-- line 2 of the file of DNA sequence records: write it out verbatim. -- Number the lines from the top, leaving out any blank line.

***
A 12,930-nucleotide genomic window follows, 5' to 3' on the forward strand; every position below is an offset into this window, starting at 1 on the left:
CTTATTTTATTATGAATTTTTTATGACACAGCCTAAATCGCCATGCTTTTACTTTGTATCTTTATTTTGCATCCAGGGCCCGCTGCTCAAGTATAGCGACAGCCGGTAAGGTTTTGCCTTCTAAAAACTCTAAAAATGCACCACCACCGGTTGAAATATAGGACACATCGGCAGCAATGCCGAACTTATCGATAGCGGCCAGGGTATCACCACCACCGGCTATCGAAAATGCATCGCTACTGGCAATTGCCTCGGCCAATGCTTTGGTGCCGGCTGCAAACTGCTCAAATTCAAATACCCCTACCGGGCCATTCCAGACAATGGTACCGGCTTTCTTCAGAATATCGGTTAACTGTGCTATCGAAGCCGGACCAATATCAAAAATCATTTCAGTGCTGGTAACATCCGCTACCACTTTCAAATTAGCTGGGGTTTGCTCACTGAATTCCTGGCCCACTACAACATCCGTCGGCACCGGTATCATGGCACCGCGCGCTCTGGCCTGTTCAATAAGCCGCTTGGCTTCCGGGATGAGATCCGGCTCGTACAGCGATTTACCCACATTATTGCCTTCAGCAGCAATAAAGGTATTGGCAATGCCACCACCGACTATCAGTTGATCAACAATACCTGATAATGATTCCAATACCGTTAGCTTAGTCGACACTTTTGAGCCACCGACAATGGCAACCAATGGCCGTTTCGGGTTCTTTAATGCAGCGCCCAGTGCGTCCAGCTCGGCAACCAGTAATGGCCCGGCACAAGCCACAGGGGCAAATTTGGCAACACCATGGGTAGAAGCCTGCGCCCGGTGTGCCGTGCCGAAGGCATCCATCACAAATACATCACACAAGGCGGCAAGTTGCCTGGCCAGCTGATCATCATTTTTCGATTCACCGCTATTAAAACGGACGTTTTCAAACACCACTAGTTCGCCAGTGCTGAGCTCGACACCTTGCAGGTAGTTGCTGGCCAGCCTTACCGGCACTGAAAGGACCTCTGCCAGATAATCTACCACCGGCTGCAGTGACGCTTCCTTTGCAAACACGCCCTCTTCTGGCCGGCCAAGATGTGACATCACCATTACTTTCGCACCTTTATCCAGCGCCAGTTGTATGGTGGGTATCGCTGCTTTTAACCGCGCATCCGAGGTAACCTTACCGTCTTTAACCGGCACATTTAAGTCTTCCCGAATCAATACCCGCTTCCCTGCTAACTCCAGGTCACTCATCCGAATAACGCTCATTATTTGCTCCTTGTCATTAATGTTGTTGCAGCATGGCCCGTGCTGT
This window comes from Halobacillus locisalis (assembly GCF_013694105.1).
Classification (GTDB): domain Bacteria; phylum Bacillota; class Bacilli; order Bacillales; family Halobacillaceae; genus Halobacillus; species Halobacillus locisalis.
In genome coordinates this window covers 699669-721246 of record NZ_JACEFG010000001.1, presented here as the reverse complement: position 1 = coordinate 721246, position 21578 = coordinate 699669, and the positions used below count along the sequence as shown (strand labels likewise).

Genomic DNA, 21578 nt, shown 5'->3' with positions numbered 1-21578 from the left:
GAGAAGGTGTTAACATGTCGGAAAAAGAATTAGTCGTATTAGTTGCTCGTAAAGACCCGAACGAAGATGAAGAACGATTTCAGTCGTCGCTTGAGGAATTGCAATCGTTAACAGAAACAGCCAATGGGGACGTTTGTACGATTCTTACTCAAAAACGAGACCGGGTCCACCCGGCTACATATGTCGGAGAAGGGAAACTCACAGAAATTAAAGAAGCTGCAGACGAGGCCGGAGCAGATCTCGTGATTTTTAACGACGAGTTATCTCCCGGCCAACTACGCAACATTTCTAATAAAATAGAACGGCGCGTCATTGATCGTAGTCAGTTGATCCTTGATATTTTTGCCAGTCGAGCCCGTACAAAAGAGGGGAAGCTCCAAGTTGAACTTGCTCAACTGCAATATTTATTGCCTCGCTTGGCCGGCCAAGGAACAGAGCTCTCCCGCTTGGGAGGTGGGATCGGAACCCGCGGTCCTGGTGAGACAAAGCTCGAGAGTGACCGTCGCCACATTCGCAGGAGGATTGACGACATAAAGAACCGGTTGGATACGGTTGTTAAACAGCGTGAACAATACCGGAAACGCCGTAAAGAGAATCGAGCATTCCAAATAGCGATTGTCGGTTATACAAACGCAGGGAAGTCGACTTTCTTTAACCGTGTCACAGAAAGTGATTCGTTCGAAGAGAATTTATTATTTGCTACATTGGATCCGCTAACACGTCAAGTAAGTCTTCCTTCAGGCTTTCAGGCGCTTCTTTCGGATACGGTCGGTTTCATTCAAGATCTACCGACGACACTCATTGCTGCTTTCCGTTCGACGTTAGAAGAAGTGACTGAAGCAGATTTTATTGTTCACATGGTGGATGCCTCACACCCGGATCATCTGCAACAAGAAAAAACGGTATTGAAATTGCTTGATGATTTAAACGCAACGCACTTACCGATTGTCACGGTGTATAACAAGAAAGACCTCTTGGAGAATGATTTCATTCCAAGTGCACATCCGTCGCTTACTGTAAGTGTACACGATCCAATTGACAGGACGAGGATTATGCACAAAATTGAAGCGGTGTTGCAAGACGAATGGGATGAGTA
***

CTTATTTTATTATGAATTTTTTATGACACAGCCTAAATCGCCATGCTTTTACTTTGTATCTTTATTTTGCATCCAGGGCCCGCTGCTCAAGTATAGCGACAGCCGGTAAGGTTTTGCCTTCTAAAAACTCTAAAAATGCACCACCACCGGTTGAAATATAGGACACATCGGCAGCAATGCCGAACTTATCGATAGCGGCCAGGGTATCACCACCACCGGCTATCGAAAATGCATCGCTACTGGCAATTGCCTCGGCCAATGCTTTGGTGCCGGCTGCAAACTGCTCAAATTCAAATACCCCTACCGGGCCATTCCAGACAATGGTACCGGCTTTCTTCAGAATATCGGTTAACTGTGCTATCGAAGCCGGACCAATATCAAAAATCATTTCAGTGCTGGTAACATCCGCTACCACTTTCAAATTAGCTGGGGTTTGCTCACTGAATTCCTGGCCCACTACAACATCCGTCGGCACCGGTATCATGGCACCGCGCGCTCTGGCCTGTTCAATAAGCCGCTTGGCTTCCGGGATGAGATCCGGCTCGTACAGCGATTTACCCACATTATTGCCTTCAGCAGCAATAAAGGTATTGGCAATGCCACCACCGACTATCAGTTGATCAACAATACCTGATAATGATTCCAATACCGTTAGCTTAGTCGACACTTTTGAGCCACCGACAATGGCAACCAATGGCCGTTTCGGGTTCTTTAATGCAGCGCCCAGTGCGTCCAGCTCGGCAACCAGTAATGGCCCGGCACAAGCCACAGGGGCAAATTTGGCAACACCATGGGTAGAAGCCTGCGCCCGGTGTGCCGTGCCGAAGGCATCCATCACAAATACATCACACAAGGCGGCAAGTTGCCTGGCCAGCTGATCATCATTTTTCGATTCACCGCTATTAAAACGGACGTTTTCAAACACCACTAGTTCGCCAGTGCTGAGCTCGACACCTTGCAGGTAGTTGCTGGCCAGCCTTACCGGCACTGAAAGGACCTCTGCCAGATAATCTACCACCGGCTGCAGTGACGCTTCCTTTGCAAACACGCCCTCTTCTGGCCGGCCAAGATGTGACATCACCATTACTTTCGCACCTTTATCCAGCGCCAGTTGTATGGTGGGTATCGCTGCTTTTAACCGCGCATCCGAGGTAACCTTACCGTCTTTAACCGGCACATTTAAGTCTTCCCGAATCAATACCCGCTTCCCTGCTAACTCCAGGTCACTCATCCGAATAACGCTCATTATTTGCTCCTTGTCATTAATGTTGTTGCAGCATGGCCCGTGCTGT